Tropical cyclone slams Indonesia and East Timor, killing more than 100

Damaged houses due to flash floods in East Flores, East Nusa Tenggara province, Indonesia April 4, 2021.
Damaged houses due to flash floods in East Flores, East Nusa Tenggara province, Indonesia April 4, 2021. © Antara Foto, Reuters

At least 113 people have been killed in Indonesia and neighbouring East Timor with dozens more still missing after a tropical cyclone battered the Southeast Asian nations, leaving thousands homeless, authorities said Tuesday.

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Indonesia's disaster agency Tuesday revised down its death toll from cyclone-sparked flooding and landslides to 86 from a previous 130, citing miscommunication with local agencies.

"From 11 districts affected by the tropical cyclone, our data showed 84 people died" in the province of East Nusa Tenggara alone, said agency spokesman Raditya Jati.

There were two additional deaths in another region, bringing the confirmed toll in Indonesia to 86, while the number missing moved above 100.

Another 27 have been officially listed as dead in East Timor.

Rescuers in Indonesia were racing to find those still missing and using diggers to clear mountains of debris left in the wake of tropical cyclone Seroja. 

Packing heavy winds and rain, the storm heaped more misery on the Southeast Asian nations after Sunday's disaster turned small communities into wastelands of mud, uprooted trees and forced thousands of people into shelters.

Downpours are expected over the next day as the storm triggers offshore waves as high as six metres (20 feet), Indonesia's disaster agency said.

The cyclone, which was picking up strength as it moved towards the west coast of Australia, hampered efforts to reach trapped survivors.

Its capital Dili was inundated, with the front of its presidential palace transformed into a mud pit.  

Swept down a mountainside

In Indonesia's remote East Flores municipality, torrents of mud washed over homes, bridges and roads.

Images from Indonesia's search and rescue agency showed workers digging up mud-covered corpses before placing them in body bags.

On Lembata, an island east of Flores, parts of some villages were swept down a mountainside and carried to the shore of the ocean.

Soon after flash floods began tearing into resident Basir Langoday's district in the early morning, he heard screams for help from a nearby home covered in rubble. 

"There were four of them inside. Three survived but the other one didn't make it," he told reporters. 

Langoday and his friends scrambled to try and save the trapped man before he was crushed to death. 

"He said 'hurry, I can't hold on any longer," Langoday added. 

Juna Witak, another Lembata resident, joined his family at a local hospital where they wept over the corpse of his mother, who was killed in a flash flood Sunday. Her body was found by the seashore.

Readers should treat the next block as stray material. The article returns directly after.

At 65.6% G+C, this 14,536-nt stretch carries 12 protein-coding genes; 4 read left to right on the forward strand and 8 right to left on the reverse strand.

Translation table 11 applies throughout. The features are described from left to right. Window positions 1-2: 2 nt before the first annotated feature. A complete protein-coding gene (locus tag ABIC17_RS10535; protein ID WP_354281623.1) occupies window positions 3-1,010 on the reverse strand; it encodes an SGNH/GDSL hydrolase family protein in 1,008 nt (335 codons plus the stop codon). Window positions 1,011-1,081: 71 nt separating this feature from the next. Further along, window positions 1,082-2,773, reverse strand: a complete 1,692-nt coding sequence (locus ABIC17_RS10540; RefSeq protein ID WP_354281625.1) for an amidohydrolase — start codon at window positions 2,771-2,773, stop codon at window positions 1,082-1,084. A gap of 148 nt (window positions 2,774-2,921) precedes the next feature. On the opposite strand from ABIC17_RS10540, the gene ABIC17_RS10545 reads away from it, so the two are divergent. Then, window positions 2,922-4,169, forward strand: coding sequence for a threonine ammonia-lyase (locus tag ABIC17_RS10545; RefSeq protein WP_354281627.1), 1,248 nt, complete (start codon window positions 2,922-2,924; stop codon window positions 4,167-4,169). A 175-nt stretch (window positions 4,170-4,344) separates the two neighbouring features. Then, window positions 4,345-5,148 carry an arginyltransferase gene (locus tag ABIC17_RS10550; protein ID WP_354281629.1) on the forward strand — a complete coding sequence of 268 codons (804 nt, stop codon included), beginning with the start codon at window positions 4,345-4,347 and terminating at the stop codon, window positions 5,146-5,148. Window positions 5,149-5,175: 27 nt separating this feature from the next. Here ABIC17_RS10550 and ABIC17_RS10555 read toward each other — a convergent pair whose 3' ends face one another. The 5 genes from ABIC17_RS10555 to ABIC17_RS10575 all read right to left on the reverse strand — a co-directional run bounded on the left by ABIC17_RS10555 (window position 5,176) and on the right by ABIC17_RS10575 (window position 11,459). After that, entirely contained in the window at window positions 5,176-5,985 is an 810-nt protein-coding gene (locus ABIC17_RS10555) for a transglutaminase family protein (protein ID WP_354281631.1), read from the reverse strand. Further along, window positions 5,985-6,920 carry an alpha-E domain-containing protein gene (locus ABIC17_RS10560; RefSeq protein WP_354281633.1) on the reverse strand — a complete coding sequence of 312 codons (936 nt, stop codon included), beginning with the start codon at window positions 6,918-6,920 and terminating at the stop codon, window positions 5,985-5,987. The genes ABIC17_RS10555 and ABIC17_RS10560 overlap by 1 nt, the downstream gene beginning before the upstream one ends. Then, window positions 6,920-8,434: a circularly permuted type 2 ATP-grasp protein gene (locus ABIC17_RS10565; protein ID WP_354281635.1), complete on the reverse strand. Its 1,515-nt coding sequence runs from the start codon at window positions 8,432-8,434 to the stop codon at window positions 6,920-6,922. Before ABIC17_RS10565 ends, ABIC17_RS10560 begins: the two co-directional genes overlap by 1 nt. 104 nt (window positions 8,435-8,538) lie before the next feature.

"There was a rumbling sound and the floods swept away homes, everything," Witak said.

'Medicine, food, blankets'

The European Union said it was ready to offer assistance to poverty-stricken East Timor, officially known as Timor-Leste.

"The catastrophic floods come at a time when Timor-Leste is working hard to contain the spread of Covid-19 among its population, putting a considerable additional strain both on resources and on the Timorese people," the EU said.

Among those left homeless by the disaster was mother-of four Epifania Gomes, who took shelter with her husband and family on the porch of a locked church near Dili.

"It's hard to find clean water. We haven't bathed because there's no shower or toilet, so we had to defecate in the bushes," she told AFP.

Indonesian President Joko Widodo expressed his "deepest condolences" over the devastation in the southeast end of the archipelago. 

Thousands have flocked to temporary shelters, where there are shortages of medicine, food and blankets, said Alfons Hada Bethan, head of the East Flores disaster agency.

Pounding rains challenged efforts to find any survivors.

"We suspect many people are buried but it's not clear how many are missing," Bethan said.

In Lembata, local officials were forced to deploy heavy equipment to reopen the roads.  

Images from the island showed barefoot locals wading through mud and past collapsed houses to evacuate victims on makeshift stretchers.

Fatal landslides and flash floods are common across the Indonesian archipelago during the rainy season. 

January saw flash floods hit the Indonesian town of Sumedang in West Java, killing 40 people.  

And last September, at least 11 people were killed in landslides on Borneo. 

The disaster agency has estimated that 125 million Indonesians – nearly half of the country's population – live in areas at risk of landslides.

The disasters are often caused by deforestation, according to environmentalists.

(FRANCE 24 with AFP)   

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